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186 Cards in this Set

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What are the ancient origins of therapeutic exercise? ***
- India, circa 800 BC (Atharva-Veda recommended exercise and massage for chronic rheumatism

- Greece, circa 480 BC (Herodicus and his student Hippocrates wrote of benefits of exercise to include muscle strengthening, improved mental attitude, and decreased obesity)
What are the modern origins of therapeutic exercise? ***
- Sweden in the 19th century with Pehr Henri Ling (a fencing instructor) who believed precise movements, scientifically applied, could remedy disease and dysfunction of the body

- Switzerland, in 1902 when Frenkel published an exercise program for ataxia; his main contribution was insistence on repetition

- Delorme in 1945 developed progressive resistance exercises (PRE) which is considered one of the most important advances in therapeutic exercise

- Kabat took therapeutic exercise out of the cardinal plane by introducing diagonal movement; Knott and Voss furthered his work by publishing "Proprioceptive Neuromuscular Facilitation" in 1956
Who is the Father of Therapeutic Exercise?
According to the "Guide to Physical Therapist Practice," what is the most important procedural intervention?
therapeutic exercise
a single injurious force in which the pain and tissue destruction occur simultaneously
a series of small injurious forces, many/most/all of which precede the patient's perception of pain
Is pain always an accurate indicator of tissue health?
No, since the chemical mediators which relay pain may dissipate long before the tissue is healthy enough to respond to the forces such as those that led to the initial injury.
Describe Phase I of tissue healing. ***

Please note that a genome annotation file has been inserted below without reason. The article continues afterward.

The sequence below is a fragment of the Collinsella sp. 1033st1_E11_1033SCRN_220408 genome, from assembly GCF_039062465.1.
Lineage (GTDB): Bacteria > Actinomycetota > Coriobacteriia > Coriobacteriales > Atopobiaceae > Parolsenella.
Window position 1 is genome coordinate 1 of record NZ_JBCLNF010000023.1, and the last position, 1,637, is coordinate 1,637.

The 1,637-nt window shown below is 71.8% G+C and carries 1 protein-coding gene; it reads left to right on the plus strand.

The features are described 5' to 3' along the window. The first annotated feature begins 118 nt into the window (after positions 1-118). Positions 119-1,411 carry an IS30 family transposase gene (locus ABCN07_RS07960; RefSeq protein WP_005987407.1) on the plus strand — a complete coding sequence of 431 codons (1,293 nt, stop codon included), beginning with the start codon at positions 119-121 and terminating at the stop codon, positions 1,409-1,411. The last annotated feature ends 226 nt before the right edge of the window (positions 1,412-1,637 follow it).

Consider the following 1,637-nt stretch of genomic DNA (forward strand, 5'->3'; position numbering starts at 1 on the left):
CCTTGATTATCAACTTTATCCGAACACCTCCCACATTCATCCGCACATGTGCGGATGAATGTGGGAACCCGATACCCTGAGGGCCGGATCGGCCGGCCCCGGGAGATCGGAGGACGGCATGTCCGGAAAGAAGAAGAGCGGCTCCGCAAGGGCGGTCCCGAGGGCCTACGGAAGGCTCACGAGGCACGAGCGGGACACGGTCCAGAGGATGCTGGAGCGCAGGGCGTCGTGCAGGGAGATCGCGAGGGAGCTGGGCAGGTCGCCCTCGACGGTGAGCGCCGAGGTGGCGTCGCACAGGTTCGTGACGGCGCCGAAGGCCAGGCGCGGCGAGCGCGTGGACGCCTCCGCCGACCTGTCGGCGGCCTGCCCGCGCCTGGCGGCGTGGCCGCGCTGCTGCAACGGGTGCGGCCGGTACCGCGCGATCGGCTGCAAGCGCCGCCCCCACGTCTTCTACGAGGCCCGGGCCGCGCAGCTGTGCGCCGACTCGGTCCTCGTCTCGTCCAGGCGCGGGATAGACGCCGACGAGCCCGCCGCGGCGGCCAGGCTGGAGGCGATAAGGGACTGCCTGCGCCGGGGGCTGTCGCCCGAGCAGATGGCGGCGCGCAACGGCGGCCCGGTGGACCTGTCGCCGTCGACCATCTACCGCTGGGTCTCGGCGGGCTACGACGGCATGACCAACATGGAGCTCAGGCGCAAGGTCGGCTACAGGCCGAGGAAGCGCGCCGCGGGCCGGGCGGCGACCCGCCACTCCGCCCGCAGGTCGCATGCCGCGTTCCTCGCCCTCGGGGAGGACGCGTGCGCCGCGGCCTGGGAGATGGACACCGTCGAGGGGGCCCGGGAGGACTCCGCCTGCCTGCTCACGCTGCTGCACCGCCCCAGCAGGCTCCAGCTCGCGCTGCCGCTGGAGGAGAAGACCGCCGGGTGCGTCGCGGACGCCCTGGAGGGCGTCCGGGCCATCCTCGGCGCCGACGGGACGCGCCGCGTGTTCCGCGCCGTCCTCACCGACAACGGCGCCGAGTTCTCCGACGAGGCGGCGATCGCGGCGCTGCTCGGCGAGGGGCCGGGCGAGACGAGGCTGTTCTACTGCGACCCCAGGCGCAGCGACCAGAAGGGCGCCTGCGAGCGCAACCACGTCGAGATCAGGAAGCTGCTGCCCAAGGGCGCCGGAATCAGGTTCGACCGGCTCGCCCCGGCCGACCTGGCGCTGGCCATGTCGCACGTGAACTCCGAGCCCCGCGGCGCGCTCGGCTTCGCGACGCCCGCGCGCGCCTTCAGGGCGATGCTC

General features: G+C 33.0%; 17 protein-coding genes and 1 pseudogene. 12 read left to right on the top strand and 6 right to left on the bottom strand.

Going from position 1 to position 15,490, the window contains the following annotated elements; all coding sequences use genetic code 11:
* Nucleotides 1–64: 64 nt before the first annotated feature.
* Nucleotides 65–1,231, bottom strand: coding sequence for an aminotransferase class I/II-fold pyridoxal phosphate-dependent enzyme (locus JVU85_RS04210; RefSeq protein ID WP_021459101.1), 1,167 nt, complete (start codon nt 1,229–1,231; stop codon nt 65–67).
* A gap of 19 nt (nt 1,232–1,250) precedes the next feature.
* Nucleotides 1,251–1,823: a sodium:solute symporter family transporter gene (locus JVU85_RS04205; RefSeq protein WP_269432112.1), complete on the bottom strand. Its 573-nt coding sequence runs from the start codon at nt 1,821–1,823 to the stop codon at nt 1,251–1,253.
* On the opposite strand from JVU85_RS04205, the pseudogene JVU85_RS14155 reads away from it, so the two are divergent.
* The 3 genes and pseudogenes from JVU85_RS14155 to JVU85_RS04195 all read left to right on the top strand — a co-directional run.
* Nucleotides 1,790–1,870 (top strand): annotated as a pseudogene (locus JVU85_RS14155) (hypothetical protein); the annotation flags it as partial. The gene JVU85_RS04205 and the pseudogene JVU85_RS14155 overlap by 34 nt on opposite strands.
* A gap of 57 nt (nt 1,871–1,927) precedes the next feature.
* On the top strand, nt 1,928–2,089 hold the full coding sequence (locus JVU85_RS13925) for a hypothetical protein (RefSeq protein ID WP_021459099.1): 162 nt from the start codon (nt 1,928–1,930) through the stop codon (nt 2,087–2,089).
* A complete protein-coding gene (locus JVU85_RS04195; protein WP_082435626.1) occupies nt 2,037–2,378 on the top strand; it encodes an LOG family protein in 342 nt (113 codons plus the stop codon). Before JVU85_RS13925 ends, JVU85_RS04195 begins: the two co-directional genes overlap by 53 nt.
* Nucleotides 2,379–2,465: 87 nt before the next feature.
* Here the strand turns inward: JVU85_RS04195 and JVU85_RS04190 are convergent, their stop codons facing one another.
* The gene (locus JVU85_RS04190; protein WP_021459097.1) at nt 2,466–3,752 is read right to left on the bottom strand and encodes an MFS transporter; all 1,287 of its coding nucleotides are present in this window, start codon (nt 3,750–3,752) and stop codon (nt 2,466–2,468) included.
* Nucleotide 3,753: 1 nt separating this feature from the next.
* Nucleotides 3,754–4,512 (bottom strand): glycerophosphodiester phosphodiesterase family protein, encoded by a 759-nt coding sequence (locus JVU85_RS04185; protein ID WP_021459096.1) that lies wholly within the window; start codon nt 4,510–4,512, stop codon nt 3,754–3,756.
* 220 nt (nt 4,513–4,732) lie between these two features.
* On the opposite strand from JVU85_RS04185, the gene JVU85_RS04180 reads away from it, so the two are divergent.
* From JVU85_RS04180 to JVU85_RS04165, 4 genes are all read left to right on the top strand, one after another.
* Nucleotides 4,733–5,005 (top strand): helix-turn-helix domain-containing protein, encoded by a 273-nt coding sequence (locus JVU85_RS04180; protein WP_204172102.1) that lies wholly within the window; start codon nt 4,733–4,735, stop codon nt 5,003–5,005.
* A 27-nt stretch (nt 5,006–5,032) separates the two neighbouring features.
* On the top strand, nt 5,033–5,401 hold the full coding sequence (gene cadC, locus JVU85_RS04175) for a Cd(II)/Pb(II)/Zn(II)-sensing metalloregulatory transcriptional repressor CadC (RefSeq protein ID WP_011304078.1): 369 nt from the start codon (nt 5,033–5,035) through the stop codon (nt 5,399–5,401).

- inflammatory response
- lasts 24-48 hours, up to 7-10 days
- vasoconstriction (clot), then vasodilation (bring in WBC, etc.)
- edema, pain, redness, increased temperature, loss of function
Describe Phase II of tissue healing. ***
- repair/proliferation phase
- 48 hours to 6 weeks after injury
- tissue regeneration, vascularization, cell growth
- initially lays down Type III collagen, which is weak and thin, but exists as a foundation for further replacement with Type I collagen
- revascularization
- epithelialization - new skin/mucous/serous membranes
Describe Phase III of tissue healing. ***
- connective tissue formation/remodeling phase
- 3 weeks to 12 months after injury
- Type III collagen converted to Type I for better cross-lineage and tensile strength
- balance of tissue deposition, modification and degradation
- collagen and connective tissue reorient along lines of physical stress
- scar remodeling
Different tissues have _____ rates of healing, but all must receive _____ to heal. Therefore the strongest determinant of tissue healing rate is ______ ______.
- different
- nutrients
- blood supply
Definition of therapeutic exercise ***
the systematic performance or execution of planned physical movements, postures, or activities intended to enable the patient/client to:

1) remediate or prevent impairments